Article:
Interview: Fred Siegel on The Revolt Against the Masses

MR. DRISCOLL:  In the new book, you mentioned Sinclair Lewis’s 1935 novel, It Can’t Happen Here, and the early Progressives’ fixation on the Rotary Club, to the point where Lewis believed, semi-seriously, that they would overthrow the Federal Government. My late father was president of his local New Jersey chapter one year in the mid-1970s. Back then, I thought he was just going off to have lunch with his fellow businessmen; I had no idea what a hardcore violent revolutionary he was!

MR. SIEGEL:  It made as much sense then as it does now.  The idea behind this goes back to Sinclair Lewis' novel Main Street, in that ‑‑ in that in Main Street, the creative people are terribly repressed.  They [feel as though they] can't live up to their full potential because America's business civilization and democracy holds them down.  That goes to the very core of liberalism.

And so when we get to It Can't Happen Here, which is still read today, it's still assigned in classes, Paul Krugman still talks about it; the only example that Lewis, who was not terribly imaginative, can think of for American fascism, is the Rotary Clubs.  The Rotary Clubs ‑‑ and the Moose Lodge and the Elks Lodge.  The very same organizations that Tocqueville saw as the basis of American democracy, small-d-democracy, are just what Lewis points to.

And this is part of the perversity of liberalism, the kind of civic culture that we all depend on is identified as the enemy.  And the good guys are government bureaucrats.

MR. DRISCOLL:  I remember when we spoke in 2009 for PJ Media's XM Radio Show, and you had just done yeoman work, reintroducing into circulation, much that had been forgotten about H.G. Wells beyond his science fiction novels.

In the new book, you note that Wells complained that in America, "the negroes were given votes."  What are some other examples of racism from early progressives, and how have they been airbrushed out of history?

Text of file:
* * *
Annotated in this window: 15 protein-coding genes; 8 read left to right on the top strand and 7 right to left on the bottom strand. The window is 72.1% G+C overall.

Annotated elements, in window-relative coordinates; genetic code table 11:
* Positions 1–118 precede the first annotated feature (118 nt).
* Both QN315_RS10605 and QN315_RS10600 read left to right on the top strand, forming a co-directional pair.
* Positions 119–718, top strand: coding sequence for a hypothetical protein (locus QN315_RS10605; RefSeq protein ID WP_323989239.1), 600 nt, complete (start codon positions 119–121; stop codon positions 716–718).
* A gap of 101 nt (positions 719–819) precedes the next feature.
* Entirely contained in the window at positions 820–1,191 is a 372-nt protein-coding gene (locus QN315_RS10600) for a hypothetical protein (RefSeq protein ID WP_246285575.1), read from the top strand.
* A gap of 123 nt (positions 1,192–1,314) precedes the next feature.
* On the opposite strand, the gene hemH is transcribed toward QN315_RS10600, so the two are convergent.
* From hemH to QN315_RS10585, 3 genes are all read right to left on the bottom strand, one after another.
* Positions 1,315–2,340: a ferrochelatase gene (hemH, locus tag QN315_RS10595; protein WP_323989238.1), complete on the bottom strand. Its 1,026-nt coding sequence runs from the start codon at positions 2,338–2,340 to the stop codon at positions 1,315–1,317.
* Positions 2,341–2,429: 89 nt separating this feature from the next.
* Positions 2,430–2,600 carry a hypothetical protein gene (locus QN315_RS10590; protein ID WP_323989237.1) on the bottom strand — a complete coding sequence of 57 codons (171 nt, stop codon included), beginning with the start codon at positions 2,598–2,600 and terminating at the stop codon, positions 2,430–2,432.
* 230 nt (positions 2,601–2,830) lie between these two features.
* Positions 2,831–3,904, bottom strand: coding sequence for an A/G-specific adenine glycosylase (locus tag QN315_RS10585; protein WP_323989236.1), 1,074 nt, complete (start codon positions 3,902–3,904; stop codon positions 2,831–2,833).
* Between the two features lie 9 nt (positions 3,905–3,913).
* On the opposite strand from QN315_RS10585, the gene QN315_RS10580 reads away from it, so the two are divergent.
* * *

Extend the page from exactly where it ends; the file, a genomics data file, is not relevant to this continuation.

MR. SIEGEL:  Well, they've been airbrushed out of history because just as in contemporary politics, the liberals get to write the stories, in history, liberals got to write the history.

Woodrow Wilson himself was very, very racist.  It's not that the Republican presidents were good on this, but they weren't nearly as bad as Wilson, who was a Southerner.  This got airbrushed out when this idea of history from the ‑‑ you know, moving from the progressives to the New Deal to the Great Society was substantiated in the 1940s and 50s.  And then the 60s, of course, with the Great Society.

So what actually happened in the 1920s was ignored.  And so the 20s became ‑‑ became the story of these people:  Sinclair Lewis, F. Scott Fitzgerald, Malcolm Cowley, H.G. Wells, et cetera, et cetera.

But in addition it was liberals and earlier progressives who were eugenicists, because they were social Darwinists.  The idea, which comes from Richard Hofstadter, that it was the right-wing Republicans who were social Darwinists, was just a fabrication, literally a fabrication.

Right-wing Republicans paid no attention to Darwin or to social Darwinism.  It's just not what they thought about. They never talked about it, they never wrote about it.  Social Darwinism got picked up by progressives and then liberals, because it broke with the idea of a timeless Constitution, because what social Darwinism said is you constantly have to adapt.  There are no timeless rules.  So this was a very good way of taking down the idea of a Constitution which always had to be obeyed.